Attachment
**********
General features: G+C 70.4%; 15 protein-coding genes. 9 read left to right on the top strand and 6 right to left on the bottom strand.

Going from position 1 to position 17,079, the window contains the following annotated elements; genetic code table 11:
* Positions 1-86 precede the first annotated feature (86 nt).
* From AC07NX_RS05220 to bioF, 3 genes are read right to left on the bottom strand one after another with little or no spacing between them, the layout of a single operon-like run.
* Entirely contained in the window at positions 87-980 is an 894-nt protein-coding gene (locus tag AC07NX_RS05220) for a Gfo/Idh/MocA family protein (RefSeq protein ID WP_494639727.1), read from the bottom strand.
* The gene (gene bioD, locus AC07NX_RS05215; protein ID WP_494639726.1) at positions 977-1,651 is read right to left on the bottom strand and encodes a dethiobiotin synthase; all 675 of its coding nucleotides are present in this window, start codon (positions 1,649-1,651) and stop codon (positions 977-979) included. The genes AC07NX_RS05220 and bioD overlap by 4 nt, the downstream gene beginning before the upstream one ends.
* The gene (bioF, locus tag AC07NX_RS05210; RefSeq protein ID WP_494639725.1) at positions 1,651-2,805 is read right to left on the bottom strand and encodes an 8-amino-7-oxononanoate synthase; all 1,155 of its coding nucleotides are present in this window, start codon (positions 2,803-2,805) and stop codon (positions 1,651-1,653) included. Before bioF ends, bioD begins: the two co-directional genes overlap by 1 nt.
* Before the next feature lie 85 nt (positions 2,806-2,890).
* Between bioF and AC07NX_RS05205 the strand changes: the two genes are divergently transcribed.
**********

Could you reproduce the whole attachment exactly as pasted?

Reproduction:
General features: G+C 70.4%; 15 protein-coding genes. 9 read left to right on the top strand and 6 right to left on the bottom strand.

Going from position 1 to position 17,079, the window contains the following annotated elements; genetic code table 11:
* Positions 1-86 precede the first annotated feature (86 nt).
* From AC07NX_RS05220 to bioF, 3 genes are read right to left on the bottom strand one after another with little or no spacing between them, the layout of a single operon-like run.
* Entirely contained in the window at positions 87-980 is an 894-nt protein-coding gene (locus tag AC07NX_RS05220) for a Gfo/Idh/MocA family protein (RefSeq protein ID WP_494639727.1), read from the bottom strand.
* The gene (gene bioD, locus AC07NX_RS05215; protein ID WP_494639726.1) at positions 977-1,651 is read right to left on the bottom strand and encodes a dethiobiotin synthase; all 675 of its coding nucleotides are present in this window, start codon (positions 1,649-1,651) and stop codon (positions 977-979) included. The genes AC07NX_RS05220 and bioD overlap by 4 nt, the downstream gene beginning before the upstream one ends.
* The gene (bioF, locus tag AC07NX_RS05210; RefSeq protein ID WP_494639725.1) at positions 1,651-2,805 is read right to left on the bottom strand and encodes an 8-amino-7-oxononanoate synthase; all 1,155 of its coding nucleotides are present in this window, start codon (positions 2,803-2,805) and stop codon (positions 1,651-1,653) included. Before bioF ends, bioD begins: the two co-directional genes overlap by 1 nt.
* Before the next feature lie 85 nt (positions 2,806-2,890).
* Between bioF and AC07NX_RS05205 the strand changes: the two genes are divergently transcribed.